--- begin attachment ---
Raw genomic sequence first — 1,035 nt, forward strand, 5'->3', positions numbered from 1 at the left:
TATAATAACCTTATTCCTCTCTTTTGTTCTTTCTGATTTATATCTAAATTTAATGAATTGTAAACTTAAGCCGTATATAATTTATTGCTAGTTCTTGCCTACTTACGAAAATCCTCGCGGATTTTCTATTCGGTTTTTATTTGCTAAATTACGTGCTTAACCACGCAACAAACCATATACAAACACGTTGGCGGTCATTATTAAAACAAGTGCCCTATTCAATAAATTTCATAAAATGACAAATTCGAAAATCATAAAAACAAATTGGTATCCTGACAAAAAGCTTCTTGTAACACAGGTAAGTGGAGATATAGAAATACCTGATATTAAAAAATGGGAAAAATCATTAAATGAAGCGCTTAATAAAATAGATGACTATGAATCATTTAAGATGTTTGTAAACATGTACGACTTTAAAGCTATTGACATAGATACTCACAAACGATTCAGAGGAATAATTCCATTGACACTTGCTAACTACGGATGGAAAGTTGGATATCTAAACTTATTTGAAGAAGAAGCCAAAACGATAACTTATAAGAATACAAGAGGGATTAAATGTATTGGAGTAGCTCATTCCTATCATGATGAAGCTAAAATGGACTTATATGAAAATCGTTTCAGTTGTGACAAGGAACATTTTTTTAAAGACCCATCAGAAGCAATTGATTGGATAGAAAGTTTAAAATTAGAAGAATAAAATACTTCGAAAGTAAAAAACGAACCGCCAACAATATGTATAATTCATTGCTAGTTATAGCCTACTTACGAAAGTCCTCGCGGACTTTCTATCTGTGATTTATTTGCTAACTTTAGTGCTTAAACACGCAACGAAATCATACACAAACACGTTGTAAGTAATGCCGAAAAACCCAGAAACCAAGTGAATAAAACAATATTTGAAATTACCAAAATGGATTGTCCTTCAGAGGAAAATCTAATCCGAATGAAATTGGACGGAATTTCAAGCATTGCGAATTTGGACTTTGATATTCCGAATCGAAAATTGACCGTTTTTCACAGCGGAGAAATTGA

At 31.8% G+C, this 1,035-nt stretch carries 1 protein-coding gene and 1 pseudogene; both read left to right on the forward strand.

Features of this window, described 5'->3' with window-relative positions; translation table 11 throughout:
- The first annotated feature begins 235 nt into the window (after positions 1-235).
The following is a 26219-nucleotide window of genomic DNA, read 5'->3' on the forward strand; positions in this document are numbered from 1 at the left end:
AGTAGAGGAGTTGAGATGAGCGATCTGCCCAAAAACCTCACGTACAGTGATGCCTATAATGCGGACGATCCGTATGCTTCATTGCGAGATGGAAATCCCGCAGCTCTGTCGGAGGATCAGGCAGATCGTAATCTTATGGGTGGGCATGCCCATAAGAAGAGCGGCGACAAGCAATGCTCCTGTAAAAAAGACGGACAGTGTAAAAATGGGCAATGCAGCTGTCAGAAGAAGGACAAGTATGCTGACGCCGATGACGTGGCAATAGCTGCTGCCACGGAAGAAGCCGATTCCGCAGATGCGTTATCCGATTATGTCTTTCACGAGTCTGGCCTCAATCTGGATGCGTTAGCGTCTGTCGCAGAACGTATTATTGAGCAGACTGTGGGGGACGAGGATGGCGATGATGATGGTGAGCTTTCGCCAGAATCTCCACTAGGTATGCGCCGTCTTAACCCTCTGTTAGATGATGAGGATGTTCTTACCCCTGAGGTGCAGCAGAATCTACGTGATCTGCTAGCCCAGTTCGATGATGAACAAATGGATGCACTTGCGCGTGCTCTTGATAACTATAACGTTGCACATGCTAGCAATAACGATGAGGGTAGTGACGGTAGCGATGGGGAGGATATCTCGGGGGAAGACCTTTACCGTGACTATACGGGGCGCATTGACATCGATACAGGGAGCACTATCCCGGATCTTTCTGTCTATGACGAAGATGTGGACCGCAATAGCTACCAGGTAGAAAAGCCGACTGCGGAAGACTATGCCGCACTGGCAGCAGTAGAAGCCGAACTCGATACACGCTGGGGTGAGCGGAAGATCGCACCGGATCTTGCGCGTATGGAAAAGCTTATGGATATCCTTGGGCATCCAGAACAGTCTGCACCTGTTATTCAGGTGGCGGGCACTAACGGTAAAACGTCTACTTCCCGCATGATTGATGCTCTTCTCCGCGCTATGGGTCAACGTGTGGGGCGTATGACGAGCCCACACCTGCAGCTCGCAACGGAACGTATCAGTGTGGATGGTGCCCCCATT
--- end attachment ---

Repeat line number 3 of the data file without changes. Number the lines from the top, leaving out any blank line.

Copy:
At 31.8% G+C, this 1,035-nt stretch carries 1 protein-coding gene and 1 pseudogene; both read left to right on the forward strand.